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Horse Illustrated

Better than Fiction: The Founder of Cowboy Dressage

Life can surpass the best of fiction, particularly for someone like Eitan Beth-Halachmy, the founder of cowboy dressage. Called “8” by his friends, he first came on the radar of many horse enthusiasts for his performances in the opening ceremonies of the 2006 and 2010 FEI World Equestrian Games, where hundreds of thousands of fans flocked to Aachen, Germany, and Lexington, Ky. Over the last 10-plus years, there has been explosive growth and a worldwide embrace of the horsemanship culture he created.

Eitan Beth-Halachmy and his Morgan stallion, Santa Fe Renegade, performing the Spanish walk. Photo by Lesley Deutsch/Blue Fountain Farm Photography



Born November 24, 1940, Beth-Halachmy grew up in a small town south of Tel Aviv, Israel, and dreamed of becoming a cowboy.

“The only thing we knew about cowboys was from movies—John Wayne, Glenn Ford and all those guys we saw on the screen,” says Beth-Halachmy. “I wanted to be like them. We didn’t know there were people in Montana and Wyoming freezing outside watching their cattle. I looked at the cowboy as freedom, doing the things you wanted to do.”

Early Days for the Future Founder of Cowboy Dressage

Beth-Halachmy first sat on a horse at 5 after his mother’s funeral, when a mounted sheriff set him astride an Arabian. Growing up, he took herds of 500 sheep into the mountains outside Jerusalem for a month at a time, whiling away the hours as a shepherd carving wood.

He then served in the military and later cleaned stalls at the Spanish Riding School in Vienna while attending veterinary school. Becoming a veterinarian was his father’s dream, but Beth-Halachmy’s childhood call of the cowboy brought him to America, where his passion for horses unleashed the talent that’s made him an influential leader—and the founder of cowboy dressage.

Unknown when he arrived in Oklahoma City in 1993, Beth-Halachmy soon gained recognition.

“It was the first or second time I showed up in the Morgan community,” he recalls. “I rode Holiday Compadre in a western pleasure class. Long story, short, I won that class.”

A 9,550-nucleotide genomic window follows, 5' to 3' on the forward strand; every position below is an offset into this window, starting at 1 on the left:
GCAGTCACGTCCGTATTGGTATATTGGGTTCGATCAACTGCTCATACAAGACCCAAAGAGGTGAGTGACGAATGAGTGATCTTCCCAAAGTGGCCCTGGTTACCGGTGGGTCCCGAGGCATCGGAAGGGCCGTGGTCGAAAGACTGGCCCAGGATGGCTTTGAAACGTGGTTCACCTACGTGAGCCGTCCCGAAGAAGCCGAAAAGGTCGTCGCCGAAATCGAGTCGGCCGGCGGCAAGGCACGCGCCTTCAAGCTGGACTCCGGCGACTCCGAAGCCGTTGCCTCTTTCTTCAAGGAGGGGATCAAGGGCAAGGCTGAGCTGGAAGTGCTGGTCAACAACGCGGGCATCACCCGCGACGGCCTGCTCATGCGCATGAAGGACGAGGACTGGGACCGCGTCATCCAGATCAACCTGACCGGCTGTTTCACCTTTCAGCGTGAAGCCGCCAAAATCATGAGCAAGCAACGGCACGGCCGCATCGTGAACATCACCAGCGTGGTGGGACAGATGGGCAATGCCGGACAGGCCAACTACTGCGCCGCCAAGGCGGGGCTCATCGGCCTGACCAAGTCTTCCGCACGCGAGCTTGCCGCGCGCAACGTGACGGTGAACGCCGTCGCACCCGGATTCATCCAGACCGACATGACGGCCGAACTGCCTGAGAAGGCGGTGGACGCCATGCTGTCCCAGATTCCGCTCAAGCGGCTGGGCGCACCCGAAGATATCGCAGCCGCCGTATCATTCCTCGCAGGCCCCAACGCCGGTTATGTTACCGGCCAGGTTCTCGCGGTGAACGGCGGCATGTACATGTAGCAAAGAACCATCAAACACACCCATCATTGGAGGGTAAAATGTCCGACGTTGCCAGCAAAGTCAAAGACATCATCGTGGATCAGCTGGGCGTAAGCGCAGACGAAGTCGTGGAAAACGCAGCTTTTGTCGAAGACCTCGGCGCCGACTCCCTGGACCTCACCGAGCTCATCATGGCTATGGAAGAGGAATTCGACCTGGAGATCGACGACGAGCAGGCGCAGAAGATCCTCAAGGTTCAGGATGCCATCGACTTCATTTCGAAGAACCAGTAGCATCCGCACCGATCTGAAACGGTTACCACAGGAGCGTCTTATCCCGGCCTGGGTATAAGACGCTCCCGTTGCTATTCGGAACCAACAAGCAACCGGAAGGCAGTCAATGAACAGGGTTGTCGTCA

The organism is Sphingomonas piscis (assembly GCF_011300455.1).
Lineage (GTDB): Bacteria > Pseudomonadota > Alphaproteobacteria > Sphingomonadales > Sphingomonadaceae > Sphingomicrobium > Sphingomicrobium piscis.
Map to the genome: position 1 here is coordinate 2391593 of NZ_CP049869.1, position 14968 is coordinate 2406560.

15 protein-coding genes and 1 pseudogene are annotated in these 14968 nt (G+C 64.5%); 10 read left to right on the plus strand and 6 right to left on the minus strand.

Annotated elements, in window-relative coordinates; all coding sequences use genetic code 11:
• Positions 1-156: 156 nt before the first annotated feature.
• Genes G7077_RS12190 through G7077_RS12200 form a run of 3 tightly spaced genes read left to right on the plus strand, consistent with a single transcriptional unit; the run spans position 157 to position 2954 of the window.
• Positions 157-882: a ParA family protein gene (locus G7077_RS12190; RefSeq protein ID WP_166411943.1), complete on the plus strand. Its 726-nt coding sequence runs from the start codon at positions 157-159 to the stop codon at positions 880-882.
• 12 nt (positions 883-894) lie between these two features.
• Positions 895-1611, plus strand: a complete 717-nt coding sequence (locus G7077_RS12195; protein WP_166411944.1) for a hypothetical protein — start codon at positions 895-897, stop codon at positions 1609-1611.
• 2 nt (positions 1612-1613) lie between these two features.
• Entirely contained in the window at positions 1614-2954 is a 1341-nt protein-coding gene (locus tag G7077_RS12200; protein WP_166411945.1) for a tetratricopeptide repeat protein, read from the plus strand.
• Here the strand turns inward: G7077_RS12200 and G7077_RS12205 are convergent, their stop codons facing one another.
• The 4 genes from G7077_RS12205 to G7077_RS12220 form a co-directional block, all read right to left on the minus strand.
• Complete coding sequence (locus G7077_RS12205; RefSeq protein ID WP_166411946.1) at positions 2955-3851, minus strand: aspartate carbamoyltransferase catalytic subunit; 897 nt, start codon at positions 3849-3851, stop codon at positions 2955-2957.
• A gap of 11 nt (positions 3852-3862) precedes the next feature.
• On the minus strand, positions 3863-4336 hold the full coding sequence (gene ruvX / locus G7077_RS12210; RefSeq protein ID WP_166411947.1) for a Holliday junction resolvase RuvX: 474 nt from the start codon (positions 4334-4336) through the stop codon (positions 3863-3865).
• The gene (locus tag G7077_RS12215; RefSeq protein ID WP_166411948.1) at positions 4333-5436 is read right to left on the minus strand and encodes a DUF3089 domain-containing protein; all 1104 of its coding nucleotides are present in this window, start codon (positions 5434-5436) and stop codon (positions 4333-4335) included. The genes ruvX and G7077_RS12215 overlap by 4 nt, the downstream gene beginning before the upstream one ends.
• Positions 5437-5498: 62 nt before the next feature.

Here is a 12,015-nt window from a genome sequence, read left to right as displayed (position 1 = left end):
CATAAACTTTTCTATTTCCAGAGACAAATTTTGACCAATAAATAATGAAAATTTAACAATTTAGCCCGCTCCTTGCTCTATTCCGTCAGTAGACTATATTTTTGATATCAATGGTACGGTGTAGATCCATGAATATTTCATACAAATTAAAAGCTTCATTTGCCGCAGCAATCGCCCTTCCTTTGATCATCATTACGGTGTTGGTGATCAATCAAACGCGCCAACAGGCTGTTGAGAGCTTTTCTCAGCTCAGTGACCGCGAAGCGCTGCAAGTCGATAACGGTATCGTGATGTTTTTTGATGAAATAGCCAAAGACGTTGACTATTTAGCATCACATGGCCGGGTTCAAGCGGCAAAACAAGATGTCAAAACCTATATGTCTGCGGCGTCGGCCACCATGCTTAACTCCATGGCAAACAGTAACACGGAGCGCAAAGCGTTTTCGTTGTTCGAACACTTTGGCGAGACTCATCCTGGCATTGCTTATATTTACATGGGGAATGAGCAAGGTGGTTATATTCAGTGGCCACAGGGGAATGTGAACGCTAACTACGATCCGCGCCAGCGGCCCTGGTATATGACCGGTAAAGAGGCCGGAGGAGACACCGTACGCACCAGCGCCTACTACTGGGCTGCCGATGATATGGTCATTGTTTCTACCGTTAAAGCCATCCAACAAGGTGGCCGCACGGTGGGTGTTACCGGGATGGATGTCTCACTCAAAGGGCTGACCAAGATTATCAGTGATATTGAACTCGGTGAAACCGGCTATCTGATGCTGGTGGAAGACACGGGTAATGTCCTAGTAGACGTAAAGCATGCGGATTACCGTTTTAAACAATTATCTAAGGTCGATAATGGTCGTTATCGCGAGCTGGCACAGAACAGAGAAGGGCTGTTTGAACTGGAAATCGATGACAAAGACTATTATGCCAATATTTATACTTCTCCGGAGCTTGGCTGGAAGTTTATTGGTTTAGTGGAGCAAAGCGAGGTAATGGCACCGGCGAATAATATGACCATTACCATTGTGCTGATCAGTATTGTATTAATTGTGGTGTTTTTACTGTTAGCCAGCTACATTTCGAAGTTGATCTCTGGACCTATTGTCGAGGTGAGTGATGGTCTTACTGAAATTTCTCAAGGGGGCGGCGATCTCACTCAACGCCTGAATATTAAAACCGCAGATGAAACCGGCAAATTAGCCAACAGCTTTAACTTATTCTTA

He topped off the win—Morgan World Champion Western Horse—with a most unusual victory pass.

“I did some tempi [every stride or every other stride lead] changes, a little piaffe, and extended the jog,” he continues. “Compadre knew all that. He was really not a western pleasure horse, but there was no place for me to show that off.”

While driving home to Grass Valley, Calif., Beth-Halachmy got word of an invitation to perform at the American Royal Concert of Champions in Kansas City, a black tie event with a live symphony. Not keen for another long road trip, Beth-Halachmy passed.

“So what did my dear wife do?” he laughs. “She called them back and said I’d love to.”

The First Performance by the Founder of Cowboy Dressage

It came together in Kansas City. At a meeting for all the performers before the Concert of Champions, the organizer asked for details on Beth-Halachmy’s act.

“I said, ‘I have no idea, there’s probably something I can do to make it happen.’”

Music? Another question mark.

“Whatever they play is good enough for me,” he remembers saying.

The symphony conductor chose “The Nutcracker.” Beth-Halachmy was just pleased to have music.

“I didn’t even know what The Nutcracker was,” he admits.

Asked the name of his act, Beth-Halachmy answered the stunned organizer.

“No name,” he recalls. “Just me and my horse. Then he looked at me and asked, ‘What do you think about Cowboy Dressage?’ I said, ‘Sounds good to me.’ That’s how cowboy dressage came to life.”

In a scene straight from Hollywood, Beth-Halachmy landed the finale spot with Holiday Compadre. It was in that moment that he became the founder of cowboy dressage by introducing the world to a new sport.